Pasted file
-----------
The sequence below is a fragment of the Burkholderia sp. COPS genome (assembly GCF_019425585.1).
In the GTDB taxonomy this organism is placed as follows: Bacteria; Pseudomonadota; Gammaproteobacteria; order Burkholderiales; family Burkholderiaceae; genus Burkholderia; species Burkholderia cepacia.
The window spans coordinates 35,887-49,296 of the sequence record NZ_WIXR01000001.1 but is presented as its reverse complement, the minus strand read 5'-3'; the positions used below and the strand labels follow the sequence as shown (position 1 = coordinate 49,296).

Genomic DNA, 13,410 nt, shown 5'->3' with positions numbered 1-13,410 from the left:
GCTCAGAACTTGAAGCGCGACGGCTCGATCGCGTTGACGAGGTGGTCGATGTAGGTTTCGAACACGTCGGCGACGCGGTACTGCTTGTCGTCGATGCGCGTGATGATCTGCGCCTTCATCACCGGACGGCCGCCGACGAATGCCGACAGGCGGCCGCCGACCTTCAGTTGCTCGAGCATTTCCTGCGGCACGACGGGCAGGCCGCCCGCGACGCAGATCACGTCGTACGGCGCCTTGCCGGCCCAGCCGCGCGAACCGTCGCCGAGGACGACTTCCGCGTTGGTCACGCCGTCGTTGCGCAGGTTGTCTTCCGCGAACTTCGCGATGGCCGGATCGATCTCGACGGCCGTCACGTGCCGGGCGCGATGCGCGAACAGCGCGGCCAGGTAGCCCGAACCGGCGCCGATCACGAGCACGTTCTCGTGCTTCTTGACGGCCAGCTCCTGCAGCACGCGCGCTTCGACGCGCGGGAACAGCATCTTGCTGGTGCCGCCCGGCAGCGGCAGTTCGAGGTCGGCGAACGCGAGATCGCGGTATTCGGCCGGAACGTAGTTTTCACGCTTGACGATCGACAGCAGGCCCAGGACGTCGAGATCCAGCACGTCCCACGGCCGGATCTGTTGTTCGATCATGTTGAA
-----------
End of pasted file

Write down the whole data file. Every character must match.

The sequence below is a fragment of the Burkholderia sp. COPS genome (assembly GCF_019425585.1).
In the GTDB taxonomy this organism is placed as follows: Bacteria; Pseudomonadota; Gammaproteobacteria; order Burkholderiales; family Burkholderiaceae; genus Burkholderia; species Burkholderia cepacia.
The window spans coordinates 35,887-49,296 of the sequence record NZ_WIXR01000001.1 but is presented as its reverse complement, the minus strand read 5'-3'; the positions used below and the strand labels follow the sequence as shown (position 1 = coordinate 49,296).

Genomic DNA, 13,410 nt, shown 5'->3' with positions numbered 1-13,410 from the left:
GCTCAGAACTTGAAGCGCGACGGCTCGATCGCGTTGACGAGGTGGTCGATGTAGGTTTCGAACACGTCGGCGACGCGGTACTGCTTGTCGTCGATGCGCGTGATGATCTGCGCCTTCATCACCGGACGGCCGCCGACGAATGCCGACAGGCGGCCGCCGACCTTCAGTTGCTCGAGCATTTCCTGCGGCACGACGGGCAGGCCGCCCGCGACGCAGATCACGTCGTACGGCGCCTTGCCGGCCCAGCCGCGCGAACCGTCGCCGAGGACGACTTCCGCGTTGGTCACGCCGTCGTTGCGCAGGTTGTCTTCCGCGAACTTCGCGATGGCCGGATCGATCTCGACGGCCGTCACGTGCCGGGCGCGATGCGCGAACAGCGCGGCCAGGTAGCCCGAACCGGCGCCGATCACGAGCACGTTCTCGTGCTTCTTGACGGCCAGCTCCTGCAGCACGCGCGCTTCGACGCGCGGGAACAGCATCTTGCTGGTGCCGCCCGGCAGCGGCAGTTCGAGGTCGGCGAACGCGAGATCGCGGTATTCGGCCGGAACGTAGTTTTCACGCTTGACGATCGACAGCAGGCCCAGGACGTCGAGATCCAGCACGTCCCACGGCCGGATCTGTTGTTCGATCATGTTGAA